Comparative Test of Lubricants Performed at CSEM / Neuchâtel

On behalf of Steinmeyer and under the scope of a EUREKA project sponsored by the KTI (Commission for Technological Interchange) in Switzerland, the tribology lab of CSEM (Centre Suisse d'Electronique et Microtechnique) designed and conducted a test for commonly used lubricants under the specific tribological conditions found in ball screws.

A modified pin-on-disc tribometer was used, with the pin replaced by a regular bearing ball made from 52100 steel, which rode on a rotating disc made from the same material, heat treated and ground similar to the raceway of a ball screw. The disc and the ball closely resembled the friction partners in a ball nut in terms of material and surface finish.

Surface loads and relative speeds in two test series were selected to simulate a slow moving ball screw and a fast moving one. Since the pin-on-disc tribometer causes pure sliding instead of the sliding/rolling typical for a ball screw, the speeds were adjusted to the sliding portion of typical mid-size ball screw kinematics, running at about 50 rpm (0,04 cm/s in the tribometer) and at approximately 1000 rpm (32 cm/s in the tribometer). This simulated as closely as possible the real tribological conditions in a ball screw, both in terms of lubrication film build-up, and wear.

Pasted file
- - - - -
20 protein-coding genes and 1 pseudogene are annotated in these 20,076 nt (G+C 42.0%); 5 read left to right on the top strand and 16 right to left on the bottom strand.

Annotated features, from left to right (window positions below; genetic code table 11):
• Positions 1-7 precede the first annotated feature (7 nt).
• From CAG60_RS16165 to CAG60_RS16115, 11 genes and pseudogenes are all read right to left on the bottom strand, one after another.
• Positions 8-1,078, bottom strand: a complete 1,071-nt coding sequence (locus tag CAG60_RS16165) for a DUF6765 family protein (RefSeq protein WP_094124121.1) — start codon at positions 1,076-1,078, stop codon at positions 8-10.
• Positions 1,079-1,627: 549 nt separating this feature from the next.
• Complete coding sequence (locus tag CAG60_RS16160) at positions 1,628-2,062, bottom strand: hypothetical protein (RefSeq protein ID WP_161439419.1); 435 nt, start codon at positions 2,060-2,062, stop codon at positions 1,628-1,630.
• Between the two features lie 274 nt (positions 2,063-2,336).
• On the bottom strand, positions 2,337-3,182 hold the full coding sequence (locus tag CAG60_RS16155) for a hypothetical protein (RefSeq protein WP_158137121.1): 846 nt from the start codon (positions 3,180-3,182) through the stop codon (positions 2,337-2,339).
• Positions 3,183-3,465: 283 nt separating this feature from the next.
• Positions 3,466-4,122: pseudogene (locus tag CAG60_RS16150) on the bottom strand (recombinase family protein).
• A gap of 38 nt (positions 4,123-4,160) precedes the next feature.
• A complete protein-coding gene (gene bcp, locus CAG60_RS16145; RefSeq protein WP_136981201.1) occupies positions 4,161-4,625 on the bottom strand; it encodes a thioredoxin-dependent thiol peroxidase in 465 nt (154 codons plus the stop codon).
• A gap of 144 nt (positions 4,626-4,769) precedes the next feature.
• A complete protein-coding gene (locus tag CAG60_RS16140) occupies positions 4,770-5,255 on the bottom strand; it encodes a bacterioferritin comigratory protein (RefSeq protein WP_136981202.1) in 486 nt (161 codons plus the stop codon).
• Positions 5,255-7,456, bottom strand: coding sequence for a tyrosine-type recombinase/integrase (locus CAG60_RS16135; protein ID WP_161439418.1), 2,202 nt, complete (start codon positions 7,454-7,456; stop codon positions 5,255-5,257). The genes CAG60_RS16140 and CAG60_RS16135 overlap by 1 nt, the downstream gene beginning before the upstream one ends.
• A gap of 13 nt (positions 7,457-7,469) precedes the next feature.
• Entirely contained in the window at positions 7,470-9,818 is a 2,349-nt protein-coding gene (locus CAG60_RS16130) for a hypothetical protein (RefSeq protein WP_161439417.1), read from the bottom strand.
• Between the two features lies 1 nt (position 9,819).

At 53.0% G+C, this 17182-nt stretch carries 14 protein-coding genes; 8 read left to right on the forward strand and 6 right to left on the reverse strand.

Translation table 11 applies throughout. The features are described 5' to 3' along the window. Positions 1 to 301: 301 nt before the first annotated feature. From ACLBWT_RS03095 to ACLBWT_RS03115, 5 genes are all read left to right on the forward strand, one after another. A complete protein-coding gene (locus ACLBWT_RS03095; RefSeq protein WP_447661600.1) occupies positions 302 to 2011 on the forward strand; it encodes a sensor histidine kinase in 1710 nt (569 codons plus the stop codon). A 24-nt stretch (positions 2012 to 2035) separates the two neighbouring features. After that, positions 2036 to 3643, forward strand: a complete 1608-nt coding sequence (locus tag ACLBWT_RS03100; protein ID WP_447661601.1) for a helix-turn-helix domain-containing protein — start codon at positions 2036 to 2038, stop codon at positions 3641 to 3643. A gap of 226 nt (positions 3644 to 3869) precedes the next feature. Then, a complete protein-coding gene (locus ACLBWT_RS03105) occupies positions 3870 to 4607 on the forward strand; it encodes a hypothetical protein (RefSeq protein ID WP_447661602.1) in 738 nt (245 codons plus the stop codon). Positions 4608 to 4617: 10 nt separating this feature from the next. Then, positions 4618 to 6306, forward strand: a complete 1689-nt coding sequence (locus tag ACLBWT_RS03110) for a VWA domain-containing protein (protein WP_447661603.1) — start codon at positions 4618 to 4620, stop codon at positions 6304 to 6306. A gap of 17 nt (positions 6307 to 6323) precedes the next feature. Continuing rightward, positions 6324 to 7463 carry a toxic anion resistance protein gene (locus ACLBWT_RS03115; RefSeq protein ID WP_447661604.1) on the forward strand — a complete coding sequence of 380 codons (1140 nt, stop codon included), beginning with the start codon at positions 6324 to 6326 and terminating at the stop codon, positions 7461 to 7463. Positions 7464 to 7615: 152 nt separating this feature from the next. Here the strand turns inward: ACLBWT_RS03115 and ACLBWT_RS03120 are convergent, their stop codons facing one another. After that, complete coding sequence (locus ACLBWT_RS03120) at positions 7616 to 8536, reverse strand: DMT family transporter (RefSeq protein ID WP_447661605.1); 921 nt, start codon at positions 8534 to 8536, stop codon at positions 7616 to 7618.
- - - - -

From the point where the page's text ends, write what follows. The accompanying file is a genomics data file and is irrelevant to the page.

First of all, the coefficient of friction does not seem to be correlated to the wear rate. Some lubricants yielded low friction, but higher wear at the same time!

  • The wear rates of some greases show that these lubricants can really be seen as "universal", because they offer moderate wear protection at both slow and fast speeds.
  • At the higher speed, both oils built a hydrodynamic lube film, which can be concluded from the extremely low wear rates.
  • A plain mineral oil without wear-inhibiting additive (Vactra4) yielded excessive wear rate at slow speed, despite its high viscosity. It was obviously unable to protect the friction partners once speed fell below the threshold to build a hydrodynamic film. It was squeezed out of the contact patch and did not sufficiently reduce wear in boundary conditions.
  • Oil with high-pressure, wear inhibiting additives (EP oil), which is able to bond its hydrocarbon molecules to metal surfaces through chemical or physical reaction, performs much better during conditions of boundary friction.

With the exception of a high-pressure grease, which caused the lube film to collapse at high speeds, all greases performed well and yielded acceptable wear rates throughout the test scenario. At the same time it was proven that greases are unable to build a perfect fluid film like oils of proper viscosity, so the wear rate with grease lubrication is higher than the wear rate of oil when an EHD film is present.